Metric's Emily Haines on Synthetica and "Examining What's Real and What's Artificial"
Photo by Brantley Gutierrez
Even though she is currently in Spain, enjoying vacation time, Metric's Emily Haines can hardly hide her exuberance about visiting Miami again.
Talking over the phone, Haines notes a couple of rather unforgettable connections between her and the Magic City. One revolves around a past Metric performance and the other is a bit more personal.
"I love going to Miami. I always have such a good time. Art Basel has gone down as a legendary experience," she says, alluding to the band's headlining late-night performance on the sands of South Beach as part of Art Basel Miami Beach's Art Loves Music series in December 2010.
Her other link to South Florida: The love that her father, poet Paul Haines, always had for our city. "My dad, when he was a young man, during the 50s and 60s," she recalls, "he was a writer and he would always go to Miami for what you could find culturally in that era. I kinda have romantic reasons for [visiting] Coconut Grove. It's a great place to go and write and just be part of the moment. It's a different moment, but it still makes me feel the same way when I go there."
Haines' connection with her father, who passed away in 2003, remains strong. His influence and presence even infuses her lyrics on Metric's latest album, 2012's Synthetica. In particular, she points to one of her favorite tracks on the album, "Dreams So Real," a powerful song with a pulsing melody and very direct, almost hypnotically deadpan vocals.
"My father wrote a poem called, 'Dreams So Real,' and the title is taken from that," she reveals, adding about the lyrics: "It's sort of the questioning side of the whole process. You hope that you are making a contribution, culturally or socially or something. You hope that your music is helping people out, and that it's time well spent and that the effort is worth it.
"Every now and then, it's like, 'Oh, man, is it? Am I making any difference for anybody other than myself? Should I quit and go do something else, something concrete, actually concrete in helping people?'
"So I'm pretty happy it's something I get to do, because that is something that has always nagged me, and now I can express it."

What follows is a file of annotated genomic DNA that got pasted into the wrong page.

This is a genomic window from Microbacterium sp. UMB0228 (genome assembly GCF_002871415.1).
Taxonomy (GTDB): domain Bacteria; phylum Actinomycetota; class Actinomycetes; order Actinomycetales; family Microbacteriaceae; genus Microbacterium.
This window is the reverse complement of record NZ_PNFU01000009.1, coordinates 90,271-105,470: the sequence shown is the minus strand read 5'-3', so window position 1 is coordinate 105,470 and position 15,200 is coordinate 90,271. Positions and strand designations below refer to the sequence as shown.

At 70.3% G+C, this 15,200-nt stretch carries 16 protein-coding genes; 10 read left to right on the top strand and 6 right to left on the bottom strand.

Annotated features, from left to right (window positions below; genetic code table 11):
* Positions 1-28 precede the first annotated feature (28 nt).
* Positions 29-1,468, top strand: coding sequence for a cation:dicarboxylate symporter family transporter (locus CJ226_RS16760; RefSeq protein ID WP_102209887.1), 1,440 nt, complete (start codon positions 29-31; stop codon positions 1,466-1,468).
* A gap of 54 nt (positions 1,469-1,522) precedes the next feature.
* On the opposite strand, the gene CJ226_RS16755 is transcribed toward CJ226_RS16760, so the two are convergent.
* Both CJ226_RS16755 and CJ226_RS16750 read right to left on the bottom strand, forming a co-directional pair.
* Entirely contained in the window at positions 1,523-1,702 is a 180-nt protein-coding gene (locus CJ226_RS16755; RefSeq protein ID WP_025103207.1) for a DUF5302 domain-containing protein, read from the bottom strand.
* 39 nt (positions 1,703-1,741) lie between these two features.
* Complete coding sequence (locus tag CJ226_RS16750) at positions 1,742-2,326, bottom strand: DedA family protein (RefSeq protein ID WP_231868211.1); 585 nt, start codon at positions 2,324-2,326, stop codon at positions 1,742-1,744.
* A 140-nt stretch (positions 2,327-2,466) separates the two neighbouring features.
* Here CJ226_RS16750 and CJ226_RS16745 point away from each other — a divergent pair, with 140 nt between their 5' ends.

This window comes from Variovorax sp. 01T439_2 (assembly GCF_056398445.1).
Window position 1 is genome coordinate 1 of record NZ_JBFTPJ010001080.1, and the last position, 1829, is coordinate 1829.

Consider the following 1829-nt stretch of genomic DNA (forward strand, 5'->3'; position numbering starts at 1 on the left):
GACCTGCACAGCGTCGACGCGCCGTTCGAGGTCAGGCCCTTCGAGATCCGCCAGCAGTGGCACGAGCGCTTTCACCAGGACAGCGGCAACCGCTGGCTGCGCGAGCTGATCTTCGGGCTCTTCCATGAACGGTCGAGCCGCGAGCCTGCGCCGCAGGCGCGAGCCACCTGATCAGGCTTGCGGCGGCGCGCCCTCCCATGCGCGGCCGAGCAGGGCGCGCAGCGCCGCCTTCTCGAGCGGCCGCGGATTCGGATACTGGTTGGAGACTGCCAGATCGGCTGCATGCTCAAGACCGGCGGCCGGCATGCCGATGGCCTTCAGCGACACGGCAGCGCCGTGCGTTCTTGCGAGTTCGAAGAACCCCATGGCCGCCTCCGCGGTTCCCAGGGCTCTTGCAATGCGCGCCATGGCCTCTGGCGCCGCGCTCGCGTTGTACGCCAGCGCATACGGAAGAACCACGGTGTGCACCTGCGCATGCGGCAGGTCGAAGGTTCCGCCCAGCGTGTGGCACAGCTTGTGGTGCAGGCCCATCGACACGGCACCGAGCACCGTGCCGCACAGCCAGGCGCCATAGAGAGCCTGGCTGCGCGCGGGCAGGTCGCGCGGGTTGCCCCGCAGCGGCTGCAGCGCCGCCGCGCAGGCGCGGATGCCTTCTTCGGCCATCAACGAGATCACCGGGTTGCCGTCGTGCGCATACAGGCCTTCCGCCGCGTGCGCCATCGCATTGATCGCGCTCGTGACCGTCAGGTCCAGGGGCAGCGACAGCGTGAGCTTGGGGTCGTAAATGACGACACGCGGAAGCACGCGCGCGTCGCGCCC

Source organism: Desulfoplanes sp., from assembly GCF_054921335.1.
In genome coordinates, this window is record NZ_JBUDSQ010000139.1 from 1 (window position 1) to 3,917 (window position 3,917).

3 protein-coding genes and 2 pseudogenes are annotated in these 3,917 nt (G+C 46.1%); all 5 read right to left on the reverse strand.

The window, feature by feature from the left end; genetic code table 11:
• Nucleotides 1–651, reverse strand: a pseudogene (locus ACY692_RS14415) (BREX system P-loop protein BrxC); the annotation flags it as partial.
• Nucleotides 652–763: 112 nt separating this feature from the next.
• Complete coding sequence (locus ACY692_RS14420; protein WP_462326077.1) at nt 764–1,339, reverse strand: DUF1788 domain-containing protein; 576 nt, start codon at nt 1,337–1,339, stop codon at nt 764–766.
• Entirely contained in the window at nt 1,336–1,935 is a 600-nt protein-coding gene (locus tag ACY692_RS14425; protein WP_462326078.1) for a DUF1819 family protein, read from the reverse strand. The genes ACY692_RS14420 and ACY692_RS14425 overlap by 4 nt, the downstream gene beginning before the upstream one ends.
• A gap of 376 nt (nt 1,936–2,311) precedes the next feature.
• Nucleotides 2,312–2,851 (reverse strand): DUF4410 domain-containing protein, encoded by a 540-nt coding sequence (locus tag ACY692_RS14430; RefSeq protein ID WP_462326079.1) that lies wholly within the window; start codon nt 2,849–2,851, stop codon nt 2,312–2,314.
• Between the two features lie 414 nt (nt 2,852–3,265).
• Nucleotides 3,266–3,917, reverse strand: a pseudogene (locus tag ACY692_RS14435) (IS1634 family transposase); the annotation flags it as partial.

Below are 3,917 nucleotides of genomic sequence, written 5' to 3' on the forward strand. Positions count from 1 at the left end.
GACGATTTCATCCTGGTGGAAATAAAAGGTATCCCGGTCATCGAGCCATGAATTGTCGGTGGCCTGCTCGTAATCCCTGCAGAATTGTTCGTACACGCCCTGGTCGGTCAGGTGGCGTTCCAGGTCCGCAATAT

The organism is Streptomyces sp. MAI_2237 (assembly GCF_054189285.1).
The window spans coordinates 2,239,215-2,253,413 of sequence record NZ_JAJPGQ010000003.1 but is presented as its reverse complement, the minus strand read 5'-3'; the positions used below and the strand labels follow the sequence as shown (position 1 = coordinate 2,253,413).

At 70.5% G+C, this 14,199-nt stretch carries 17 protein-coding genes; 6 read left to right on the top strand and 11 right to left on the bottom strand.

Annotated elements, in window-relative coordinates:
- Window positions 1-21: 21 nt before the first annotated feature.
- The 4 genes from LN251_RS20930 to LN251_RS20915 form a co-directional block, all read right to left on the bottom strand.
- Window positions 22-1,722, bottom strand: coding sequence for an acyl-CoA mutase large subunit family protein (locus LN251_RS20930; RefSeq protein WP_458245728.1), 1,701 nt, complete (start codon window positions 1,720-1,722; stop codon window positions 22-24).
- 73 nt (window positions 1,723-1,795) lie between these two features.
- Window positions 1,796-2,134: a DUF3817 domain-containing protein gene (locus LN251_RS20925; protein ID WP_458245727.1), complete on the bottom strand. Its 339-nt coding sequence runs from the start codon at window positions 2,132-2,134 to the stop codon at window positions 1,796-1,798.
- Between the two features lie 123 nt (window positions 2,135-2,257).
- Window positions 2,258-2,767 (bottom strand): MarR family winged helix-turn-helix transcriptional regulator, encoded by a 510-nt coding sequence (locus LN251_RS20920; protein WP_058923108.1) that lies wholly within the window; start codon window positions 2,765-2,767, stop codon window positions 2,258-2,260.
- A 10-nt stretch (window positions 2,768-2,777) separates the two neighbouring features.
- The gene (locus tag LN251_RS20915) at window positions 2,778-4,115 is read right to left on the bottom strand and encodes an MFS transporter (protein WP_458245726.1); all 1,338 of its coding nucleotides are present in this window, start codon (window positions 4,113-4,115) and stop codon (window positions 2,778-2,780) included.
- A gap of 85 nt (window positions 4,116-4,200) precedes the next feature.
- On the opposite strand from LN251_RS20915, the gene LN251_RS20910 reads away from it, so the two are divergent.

Released over a year ago, Synthetica is yet another vital, vibrant release from Metric. It marks the quartet's seventh full-length release in close to 15 years, if you also include the band's pulsing, moody score for David Cronenberg's Cosmopolis, co-written by Oscar-winning composer Howard Shore.
During their decade and a half together, Haines and crew's blend of synth-pop, power pop, and heavy guitars has only grown more refined. She sings in an occasionally fierce, occasionally intimate, occasionally grand voice while the songs often jerk and bob along to catchy hooks by guitarist James Shaw. There are dynamic layers of swelling electronics that sizzle with static, rather than bubble with effervescence. Real drums and dance-y bass by stalwart rhythm section Joules Scott-Key and Joshua Winstead lend a consistent, dynamic swing to the tracks.
This year, Synthetica won the group three Junos (Canada's equivalent to the Grammys), for Best Alternative Album, as well as packaging and the production by Metric member Shaw. It was a triumph. And Haines seems especially pleased with her bandmate's win for production.
"That was a long time coming," she says, praising the man with whom she founded Metric in 1998. "As the band has developed, Jimmy has always been at the helm, developing as a producer, building our studio. We make all our own albums out of our studio. It has been a long time that he has been in the shadows, behind the scenes, and it was way, way overdue for him to get recognition for that."